There is a reason why “old-school” filmmaking has mostly disappeared in today’s world of cinema. Films such as Casablanca, Gone with the Wind and other films of Hollywood’s Golden Age would come across as boring and conventional in today’s climate where we have experienced decades of innovation since those films first appeared. It will be the case with superhero films in the very near future. As such, Warren Beatty’s first film in over a decade does come cross as too conventional. Rules Don’t Apply strives for the type of filmmaking and storytelling that was present in the 30s and 40s. Some of that does come across as refreshing (and that’s mostly due to a well crafted and well acted film), but a lot of it comes across as empty as non-blockbuster films nowadays have focused more on theme and other avenues that films of the 30s and 40s did not.
Rules Don’t Apply follows Frank (Alden Ehrenreich), one of Howard Hughes’ (portrayed by the director and writer of the film, Warren Beatty) personal drivers as he rises through the ranks of Hughes’ entourage and begins to fall in love with an aspiring actress (Lily Collins) who he is forbidden to have relations with. This is ultimately a very conventional romantic drama with its one defining characteristic being its love for Hollywood. The industry has clearly aged past Warren Beatty, and Beatty is just not able to keep up with it with his storytelling and scripting here. There is a lot of talk in this film about sex and religion that just comes across as surface level and very dated.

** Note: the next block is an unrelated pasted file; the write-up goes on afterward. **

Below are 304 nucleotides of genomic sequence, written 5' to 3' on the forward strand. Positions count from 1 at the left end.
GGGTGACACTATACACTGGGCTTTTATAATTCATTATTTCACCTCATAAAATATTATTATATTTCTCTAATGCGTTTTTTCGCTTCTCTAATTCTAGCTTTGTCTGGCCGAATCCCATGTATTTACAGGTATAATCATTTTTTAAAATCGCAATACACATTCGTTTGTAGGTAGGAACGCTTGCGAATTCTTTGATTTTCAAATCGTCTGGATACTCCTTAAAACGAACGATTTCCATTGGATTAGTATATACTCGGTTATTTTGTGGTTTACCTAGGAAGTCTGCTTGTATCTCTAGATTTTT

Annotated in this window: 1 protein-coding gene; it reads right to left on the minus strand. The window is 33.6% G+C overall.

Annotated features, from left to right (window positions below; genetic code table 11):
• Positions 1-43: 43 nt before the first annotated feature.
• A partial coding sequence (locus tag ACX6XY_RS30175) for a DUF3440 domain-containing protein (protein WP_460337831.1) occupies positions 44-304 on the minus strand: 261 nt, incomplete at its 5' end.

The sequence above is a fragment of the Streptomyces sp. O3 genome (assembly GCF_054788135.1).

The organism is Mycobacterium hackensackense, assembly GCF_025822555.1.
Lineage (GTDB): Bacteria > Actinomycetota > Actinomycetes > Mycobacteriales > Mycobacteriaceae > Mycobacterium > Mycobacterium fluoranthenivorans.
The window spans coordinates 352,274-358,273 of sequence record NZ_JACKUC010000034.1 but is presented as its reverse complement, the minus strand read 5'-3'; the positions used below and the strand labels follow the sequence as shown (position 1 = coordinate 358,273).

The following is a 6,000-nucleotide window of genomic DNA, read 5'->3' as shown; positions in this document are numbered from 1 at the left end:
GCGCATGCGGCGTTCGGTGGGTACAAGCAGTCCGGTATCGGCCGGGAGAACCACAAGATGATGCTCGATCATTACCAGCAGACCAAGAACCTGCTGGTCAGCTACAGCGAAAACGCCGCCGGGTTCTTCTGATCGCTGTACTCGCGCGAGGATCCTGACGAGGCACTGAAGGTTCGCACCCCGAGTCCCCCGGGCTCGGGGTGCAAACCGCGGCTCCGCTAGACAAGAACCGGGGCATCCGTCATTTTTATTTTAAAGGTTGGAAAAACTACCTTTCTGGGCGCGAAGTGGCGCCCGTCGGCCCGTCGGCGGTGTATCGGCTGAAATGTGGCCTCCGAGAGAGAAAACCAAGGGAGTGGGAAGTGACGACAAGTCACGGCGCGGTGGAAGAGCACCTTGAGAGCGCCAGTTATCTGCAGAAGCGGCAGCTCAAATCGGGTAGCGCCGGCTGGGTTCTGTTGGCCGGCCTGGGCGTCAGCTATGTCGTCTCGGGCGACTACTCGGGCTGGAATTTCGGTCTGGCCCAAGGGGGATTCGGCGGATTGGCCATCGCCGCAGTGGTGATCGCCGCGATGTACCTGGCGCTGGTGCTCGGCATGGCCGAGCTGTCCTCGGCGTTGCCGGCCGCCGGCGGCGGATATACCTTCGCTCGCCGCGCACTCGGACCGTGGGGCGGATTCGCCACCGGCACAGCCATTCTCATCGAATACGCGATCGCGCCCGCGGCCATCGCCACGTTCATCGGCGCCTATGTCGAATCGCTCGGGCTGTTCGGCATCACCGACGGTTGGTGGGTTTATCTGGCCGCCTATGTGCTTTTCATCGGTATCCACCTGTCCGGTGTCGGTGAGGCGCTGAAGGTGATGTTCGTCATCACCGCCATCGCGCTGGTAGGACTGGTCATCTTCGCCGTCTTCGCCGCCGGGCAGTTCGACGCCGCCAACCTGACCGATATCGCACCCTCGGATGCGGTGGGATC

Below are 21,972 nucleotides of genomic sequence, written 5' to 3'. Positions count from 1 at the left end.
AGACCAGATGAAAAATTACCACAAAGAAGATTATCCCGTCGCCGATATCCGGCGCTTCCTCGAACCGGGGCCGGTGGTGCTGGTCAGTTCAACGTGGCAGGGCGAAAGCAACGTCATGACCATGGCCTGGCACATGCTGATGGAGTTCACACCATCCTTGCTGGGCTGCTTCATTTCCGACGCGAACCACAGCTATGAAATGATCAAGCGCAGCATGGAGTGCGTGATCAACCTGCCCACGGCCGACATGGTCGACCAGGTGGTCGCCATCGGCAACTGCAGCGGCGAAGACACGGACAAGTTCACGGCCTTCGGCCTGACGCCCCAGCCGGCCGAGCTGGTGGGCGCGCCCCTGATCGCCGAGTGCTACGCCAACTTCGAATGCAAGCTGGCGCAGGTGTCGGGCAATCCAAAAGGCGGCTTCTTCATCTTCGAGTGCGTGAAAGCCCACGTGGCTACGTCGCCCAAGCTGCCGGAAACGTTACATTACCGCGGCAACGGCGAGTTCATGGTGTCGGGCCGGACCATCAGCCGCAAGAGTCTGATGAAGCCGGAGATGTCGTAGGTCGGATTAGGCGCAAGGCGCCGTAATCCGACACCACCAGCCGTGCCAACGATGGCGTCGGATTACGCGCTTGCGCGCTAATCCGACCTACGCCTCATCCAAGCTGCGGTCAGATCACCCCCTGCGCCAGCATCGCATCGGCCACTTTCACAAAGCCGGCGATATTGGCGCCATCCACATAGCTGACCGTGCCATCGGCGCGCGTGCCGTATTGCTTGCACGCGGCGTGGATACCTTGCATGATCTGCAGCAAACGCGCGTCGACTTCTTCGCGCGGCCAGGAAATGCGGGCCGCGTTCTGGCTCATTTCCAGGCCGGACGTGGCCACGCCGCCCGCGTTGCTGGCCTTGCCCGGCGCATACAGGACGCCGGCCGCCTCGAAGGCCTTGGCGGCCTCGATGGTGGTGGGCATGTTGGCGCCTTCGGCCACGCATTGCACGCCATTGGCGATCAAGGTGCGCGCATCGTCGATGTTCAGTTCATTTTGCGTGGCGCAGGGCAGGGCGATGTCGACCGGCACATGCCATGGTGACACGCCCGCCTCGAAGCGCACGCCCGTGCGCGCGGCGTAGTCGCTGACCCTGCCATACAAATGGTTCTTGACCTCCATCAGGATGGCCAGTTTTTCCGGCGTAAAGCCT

That being said Beatty and this film are able to overcome this hurdle for the most part by the fact that this is very clearly a passion project of Beatty’s. The amount of love for the material on display here does a lot in the film’s attempts to overcome its shortcomings. The attention to detail in the production values of the film are quite noticeable (Caleb Deschanel’s cinematography is a real highlight), and you can also tell Beatty put a lot of thought into casting this film. Alden Ehrenreich has so much charisma that he is destined to be a star and also creates something interesting out of a paper-thin character in this film. Lily Collins seems miscast at first as the leading lady in this film but eventually displays a pretty large range in her acting ability throughout the film, and Beatty is able to finding a new way to portray figure that it seems like every filmmaker wants to cover at some point. It was also nice to see a supporting cast of recognizable faces whether it was Martin Sheen and Ed Harris in cameos or Paul Schneider making his long awaited return to character actor work.
Rules Don’t Apply follows a very conventional storyline with a subject matter that has been covered to death, but Warren Beatty shows enough passion for the material to turn what could have been a boring catastrophe into a charming and decent time at the movie theater.